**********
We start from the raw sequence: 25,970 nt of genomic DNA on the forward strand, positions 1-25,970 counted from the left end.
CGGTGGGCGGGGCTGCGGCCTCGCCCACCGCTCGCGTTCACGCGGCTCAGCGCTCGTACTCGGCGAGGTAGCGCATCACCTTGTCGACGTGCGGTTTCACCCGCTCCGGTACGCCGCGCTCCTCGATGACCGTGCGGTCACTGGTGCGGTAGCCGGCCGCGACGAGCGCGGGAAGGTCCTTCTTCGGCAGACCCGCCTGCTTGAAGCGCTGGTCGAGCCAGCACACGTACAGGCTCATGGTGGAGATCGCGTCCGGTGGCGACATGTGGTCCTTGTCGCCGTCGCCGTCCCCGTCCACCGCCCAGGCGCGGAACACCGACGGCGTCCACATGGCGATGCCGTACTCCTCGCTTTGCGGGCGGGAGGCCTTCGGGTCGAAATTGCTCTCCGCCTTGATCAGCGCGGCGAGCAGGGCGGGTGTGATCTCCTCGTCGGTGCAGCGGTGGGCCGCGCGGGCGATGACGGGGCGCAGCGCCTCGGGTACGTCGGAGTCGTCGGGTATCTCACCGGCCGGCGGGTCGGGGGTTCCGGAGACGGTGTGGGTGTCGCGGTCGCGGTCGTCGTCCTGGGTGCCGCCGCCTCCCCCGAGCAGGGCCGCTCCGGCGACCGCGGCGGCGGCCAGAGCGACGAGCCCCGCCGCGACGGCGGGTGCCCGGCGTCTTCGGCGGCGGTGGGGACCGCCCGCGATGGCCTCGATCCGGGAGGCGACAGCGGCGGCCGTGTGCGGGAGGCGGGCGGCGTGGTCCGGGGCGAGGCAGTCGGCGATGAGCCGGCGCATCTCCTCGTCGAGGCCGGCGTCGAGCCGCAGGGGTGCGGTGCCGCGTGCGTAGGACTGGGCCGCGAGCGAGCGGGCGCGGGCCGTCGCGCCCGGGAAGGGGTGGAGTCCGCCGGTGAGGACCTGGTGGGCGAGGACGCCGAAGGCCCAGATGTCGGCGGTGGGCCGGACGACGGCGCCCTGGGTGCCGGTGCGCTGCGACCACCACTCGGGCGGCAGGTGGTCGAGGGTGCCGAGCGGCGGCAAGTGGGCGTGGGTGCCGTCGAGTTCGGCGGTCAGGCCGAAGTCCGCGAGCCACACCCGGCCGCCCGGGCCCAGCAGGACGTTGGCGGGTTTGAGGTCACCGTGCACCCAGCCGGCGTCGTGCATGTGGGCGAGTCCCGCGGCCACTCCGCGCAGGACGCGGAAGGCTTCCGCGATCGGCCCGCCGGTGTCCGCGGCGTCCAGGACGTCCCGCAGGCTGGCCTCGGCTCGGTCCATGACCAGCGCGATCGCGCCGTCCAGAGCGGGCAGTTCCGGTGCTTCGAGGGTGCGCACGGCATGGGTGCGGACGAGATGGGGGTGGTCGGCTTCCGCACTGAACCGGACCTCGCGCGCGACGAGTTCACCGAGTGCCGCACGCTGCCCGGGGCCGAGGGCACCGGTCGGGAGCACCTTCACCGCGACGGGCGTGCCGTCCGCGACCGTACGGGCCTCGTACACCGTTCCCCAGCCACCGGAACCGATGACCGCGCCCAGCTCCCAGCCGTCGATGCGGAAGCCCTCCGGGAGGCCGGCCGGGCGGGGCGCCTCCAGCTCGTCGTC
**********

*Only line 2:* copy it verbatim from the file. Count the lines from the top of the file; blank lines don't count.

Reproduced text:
CGGTGGGCGGGGCTGCGGCCTCGCCCACCGCTCGCGTTCACGCGGCTCAGCGCTCGTACTCGGCGAGGTAGCGCATCACCTTGTCGACGTGCGGTTTCACCCGCTCCGGTACGCCGCGCTCCTCGATGACCGTGCGGTCACTGGTGCGGTAGCCGGCCGCGACGAGCGCGGGAAGGTCCTTCTTCGGCAGACCCGCCTGCTTGAAGCGCTGGTCGAGCCAGCACACGTACAGGCTCATGGTGGAGATCGCGTCCGGTGGCGACATGTGGTCCTTGTCGCCGTCGCCGTCCCCGTCCACCGCCCAGGCGCGGAACACCGACGGCGTCCACATGGCGATGCCGTACTCCTCGCTTTGCGGGCGGGAGGCCTTCGGGTCGAAATTGCTCTCCGCCTTGATCAGCGCGGCGAGCAGGGCGGGTGTGATCTCCTCGTCGGTGCAGCGGTGGGCCGCGCGGGCGATGACGGGGCGCAGCGCCTCGGGTACGTCGGAGTCGTCGGGTATCTCACCGGCCGGCGGGTCGGGGGTTCCGGAGACGGTGTGGGTGTCGCGGTCGCGGTCGTCGTCCTGGGTGCCGCCGCCTCCCCCGAGCAGGGCCGCTCCGGCGACCGCGGCGGCGGCCAGAGCGACGAGCCCCGCCGCGACGGCGGGTGCCCGGCGTCTTCGGCGGCGGTGGGGACCGCCCGCGATGGCCTCGATCCGGGAGGCGACAGCGGCGGCCGTGTGCGGGAGGCGGGCGGCGTGGTCCGGGGCGAGGCAGTCGGCGATGAGCCGGCGCATCTCCTCGTCGAGGCCGGCGTCGAGCCGCAGGGGTGCGGTGCCGCGTGCGTAGGACTGGGCCGCGAGCGAGCGGGCGCGGGCCGTCGCGCCCGGGAAGGGGTGGAGTCCGCCGGTGAGGACCTGGTGGGCGAGGACGCCGAAGGCCCAGATGTCGGCGGTGGGCCGGACGACGGCGCCCTGGGTGCCGGTGCGCTGCGACCACCACTCGGGCGGCAGGTGGTCGAGGGTGCCGAGCGGCGGCAAGTGGGCGTGGGTGCCGTCGAGTTCGGCGGTCAGGCCGAAGTCCGCGAGCCACACCCGGCCGCCCGGGCCCAGCAGGACGTTGGCGGGTTTGAGGTCACCGTGCACCCAGCCGGCGTCGTGCATGTGGGCGAGTCCCGCGGCCACTCCGCGCAGGACGCGGAAGGCTTCCGCGATCGGCCCGCCGGTGTCCGCGGCGTCCAGGACGTCCCGCAGGCTGGCCTCGGCTCGGTCCATGACCAGCGCGATCGCGCCGTCCAGAGCGGGCAGTTCCGGTGCTTCGAGGGTGCGCACGGCATGGGTGCGGACGAGATGGGGGTGGTCGGCTTCCGCACTGAACCGGACCTCGCGCGCGACGAGTTCACCGAGTGCCGCACGCTGCCCGGGGCCGAGGGCACCGGTCGGGAGCACCTTCACCGCGACGGGCGTGCCGTCCGCGACCGTACGGGCCTCGTACACCGTTCCCCAGCCACCGGAACCGATGACCGCGCCCAGCTCCCAGCCGTCGATGCGGAAGCCCTCCGGGAGGCCGGCCGGGCGGGGCGCCTCCAGCTCGTCGTC